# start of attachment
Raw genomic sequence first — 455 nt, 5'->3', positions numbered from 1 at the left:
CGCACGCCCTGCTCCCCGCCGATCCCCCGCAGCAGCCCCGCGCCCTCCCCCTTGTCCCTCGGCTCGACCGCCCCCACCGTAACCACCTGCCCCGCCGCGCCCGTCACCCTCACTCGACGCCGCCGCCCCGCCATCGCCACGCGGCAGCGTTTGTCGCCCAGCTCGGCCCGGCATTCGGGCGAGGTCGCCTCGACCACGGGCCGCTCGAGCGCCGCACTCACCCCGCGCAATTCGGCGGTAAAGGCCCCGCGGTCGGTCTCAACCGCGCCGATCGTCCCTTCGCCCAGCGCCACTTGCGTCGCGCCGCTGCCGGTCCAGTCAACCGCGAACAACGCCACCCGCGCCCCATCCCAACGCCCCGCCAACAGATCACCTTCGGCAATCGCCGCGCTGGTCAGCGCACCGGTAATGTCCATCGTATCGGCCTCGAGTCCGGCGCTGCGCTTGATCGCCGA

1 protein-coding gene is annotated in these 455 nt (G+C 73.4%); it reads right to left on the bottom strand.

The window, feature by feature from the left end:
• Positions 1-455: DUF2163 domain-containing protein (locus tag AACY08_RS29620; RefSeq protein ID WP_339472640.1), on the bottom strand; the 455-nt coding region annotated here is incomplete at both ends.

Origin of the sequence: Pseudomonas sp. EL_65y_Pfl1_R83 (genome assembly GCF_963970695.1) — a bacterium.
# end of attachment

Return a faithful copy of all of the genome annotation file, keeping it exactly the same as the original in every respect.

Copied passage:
Raw genomic sequence first — 455 nt, 5'->3', positions numbered from 1 at the left:
CGCACGCCCTGCTCCCCGCCGATCCCCCGCAGCAGCCCCGCGCCCTCCCCCTTGTCCCTCGGCTCGACCGCCCCCACCGTAACCACCTGCCCCGCCGCGCCCGTCACCCTCACTCGACGCCGCCGCCCCGCCATCGCCACGCGGCAGCGTTTGTCGCCCAGCTCGGCCCGGCATTCGGGCGAGGTCGCCTCGACCACGGGCCGCTCGAGCGCCGCACTCACCCCGCGCAATTCGGCGGTAAAGGCCCCGCGGTCGGTCTCAACCGCGCCGATCGTCCCTTCGCCCAGCGCCACTTGCGTCGCGCCGCTGCCGGTCCAGTCAACCGCGAACAACGCCACCCGCGCCCCATCCCAACGCCCCGCCAACAGATCACCTTCGGCAATCGCCGCGCTGGTCAGCGCACCGGTAATGTCCATCGTATCGGCCTCGAGTCCGGCGCTGCGCTTGATCGCCGA

1 protein-coding gene is annotated in these 455 nt (G+C 73.4%); it reads right to left on the bottom strand.

The window, feature by feature from the left end:
• Positions 1-455: DUF2163 domain-containing protein (locus tag AACY08_RS29620; RefSeq protein ID WP_339472640.1), on the bottom strand; the 455-nt coding region annotated here is incomplete at both ends.

Origin of the sequence: Pseudomonas sp. EL_65y_Pfl1_R83 (genome assembly GCF_963970695.1) — a bacterium.